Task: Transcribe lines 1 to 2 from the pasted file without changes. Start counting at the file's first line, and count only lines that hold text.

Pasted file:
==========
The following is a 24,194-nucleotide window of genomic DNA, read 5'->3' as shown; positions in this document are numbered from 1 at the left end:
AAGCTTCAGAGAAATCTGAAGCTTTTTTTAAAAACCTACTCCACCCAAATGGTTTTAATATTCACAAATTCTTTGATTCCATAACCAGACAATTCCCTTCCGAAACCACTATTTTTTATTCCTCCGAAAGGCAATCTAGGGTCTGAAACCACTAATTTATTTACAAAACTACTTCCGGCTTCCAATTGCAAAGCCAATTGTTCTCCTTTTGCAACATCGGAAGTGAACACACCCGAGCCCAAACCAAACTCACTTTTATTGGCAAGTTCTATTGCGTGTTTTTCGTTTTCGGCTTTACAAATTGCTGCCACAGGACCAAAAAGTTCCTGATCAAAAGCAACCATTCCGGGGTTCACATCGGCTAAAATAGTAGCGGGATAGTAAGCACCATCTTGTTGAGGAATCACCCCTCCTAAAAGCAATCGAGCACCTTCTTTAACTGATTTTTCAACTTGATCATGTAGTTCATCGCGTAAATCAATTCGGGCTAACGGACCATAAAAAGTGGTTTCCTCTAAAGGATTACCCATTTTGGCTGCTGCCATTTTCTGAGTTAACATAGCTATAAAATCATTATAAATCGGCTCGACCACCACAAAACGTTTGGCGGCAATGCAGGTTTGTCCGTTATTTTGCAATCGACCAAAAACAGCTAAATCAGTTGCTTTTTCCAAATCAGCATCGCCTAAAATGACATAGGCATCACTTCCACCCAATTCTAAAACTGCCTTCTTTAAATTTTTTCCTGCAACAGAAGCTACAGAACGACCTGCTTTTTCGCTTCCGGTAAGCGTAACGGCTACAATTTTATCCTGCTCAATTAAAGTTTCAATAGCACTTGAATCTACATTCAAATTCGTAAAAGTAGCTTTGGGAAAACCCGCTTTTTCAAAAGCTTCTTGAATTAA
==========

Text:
The following is a 24,194-nucleotide window of genomic DNA, read 5'->3' as shown; positions in this document are numbered from 1 at the left end:
AAGCTTCAGAGAAATCTGAAGCTTTTTTTAAAAACCTACTCCACCCAAATGGTTTTAATATTCACAAATTCTTTGATTCCATAACCAGACAATTCCCTTCCGAAACCACTATTTTTTATTCCTCCGAAAGGCAATCTAGGGTCTGAAACCACTAATTTATTTACAAAACTACTTCCGGCTTCCAATTGCAAAGCCAATTGTTCTCCTTTTGCAACATCGGAAGTGAACACACCCGAGCCCAAACCAAACTCACTTTTATTGGCAAGTTCTATTGCGTGTTTTTCGTTTTCGGCTTTACAAATTGCTGCCACAGGACCAAAAAGTTCCTGATCAAAAGCAACCATTCCGGGGTTCACATCGGCTAAAATAGTAGCGGGATAGTAAGCACCATCTTGTTGAGGAATCACCCCTCCTAAAAGCAATCGAGCACCTTCTTTAACTGATTTTTCAACTTGATCATGTAGTTCATCGCGTAAATCAATTCGGGCTAACGGACCATAAAAAGTGGTTTCCTCTAAAGGATTACCCATTTTGGCTGCTGCCATTTTCTGAGTTAACATAGCTATAAAATCATTATAAATCGGCTCGACCACCACAAAACGTTTGGCGGCAATGCAGGTTTGTCCGTTATTTTGCAATCGACCAAAAACAGCTAAATCAGTTGCTTTTTCCAAATCAGCATCGCCTAAAATGACATAGGCATCACTTCCACCCAATTCTAAAACTGCCTTCTTTAAATTTTTTCCTGCAACAGAAGCTACAGAACGACCTGCTTTTTCGCTTCCGGTAAGCGTAACGGCTACAATTTTATCCTGCTCAATTAAAGTTTCAATAGCACTTGAATCTACATTCAAATTCGTAAAAGTAGCTTTGGGAAAACCCGCTTTTTCAAAAGCTTCTTGAATTAA